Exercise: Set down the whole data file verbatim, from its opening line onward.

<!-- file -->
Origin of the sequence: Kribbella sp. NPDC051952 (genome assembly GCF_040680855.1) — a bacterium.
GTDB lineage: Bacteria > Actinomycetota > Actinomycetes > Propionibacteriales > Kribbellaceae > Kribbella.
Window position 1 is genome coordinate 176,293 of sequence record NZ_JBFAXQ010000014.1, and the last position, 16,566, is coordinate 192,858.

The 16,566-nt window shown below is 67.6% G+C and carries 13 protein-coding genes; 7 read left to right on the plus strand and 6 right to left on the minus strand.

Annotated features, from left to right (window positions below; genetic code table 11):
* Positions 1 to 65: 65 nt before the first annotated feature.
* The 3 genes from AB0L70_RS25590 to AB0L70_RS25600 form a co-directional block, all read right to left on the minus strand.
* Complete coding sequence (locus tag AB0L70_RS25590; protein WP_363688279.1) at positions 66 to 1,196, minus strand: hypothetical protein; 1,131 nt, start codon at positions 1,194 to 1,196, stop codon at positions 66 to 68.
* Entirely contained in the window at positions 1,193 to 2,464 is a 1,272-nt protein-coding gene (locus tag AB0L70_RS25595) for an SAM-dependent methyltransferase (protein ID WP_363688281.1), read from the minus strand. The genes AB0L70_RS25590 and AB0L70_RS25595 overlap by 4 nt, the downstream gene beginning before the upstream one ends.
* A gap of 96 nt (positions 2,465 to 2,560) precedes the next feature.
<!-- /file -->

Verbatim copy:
Origin of the sequence: Kribbella sp. NPDC051952 (genome assembly GCF_040680855.1) — a bacterium.
GTDB lineage: Bacteria > Actinomycetota > Actinomycetes > Propionibacteriales > Kribbellaceae > Kribbella.
Window position 1 is genome coordinate 176,293 of sequence record NZ_JBFAXQ010000014.1, and the last position, 16,566, is coordinate 192,858.

The 16,566-nt window shown below is 67.6% G+C and carries 13 protein-coding genes; 7 read left to right on the plus strand and 6 right to left on the minus strand.

Annotated features, from left to right (window positions below; genetic code table 11):
* Positions 1 to 65: 65 nt before the first annotated feature.
* The 3 genes from AB0L70_RS25590 to AB0L70_RS25600 form a co-directional block, all read right to left on the minus strand.
* Complete coding sequence (locus tag AB0L70_RS25590; protein WP_363688279.1) at positions 66 to 1,196, minus strand: hypothetical protein; 1,131 nt, start codon at positions 1,194 to 1,196, stop codon at positions 66 to 68.
* Entirely contained in the window at positions 1,193 to 2,464 is a 1,272-nt protein-coding gene (locus tag AB0L70_RS25595) for an SAM-dependent methyltransferase (protein ID WP_363688281.1), read from the minus strand. The genes AB0L70_RS25590 and AB0L70_RS25595 overlap by 4 nt, the downstream gene beginning before the upstream one ends.
* A gap of 96 nt (positions 2,465 to 2,560) precedes the next feature.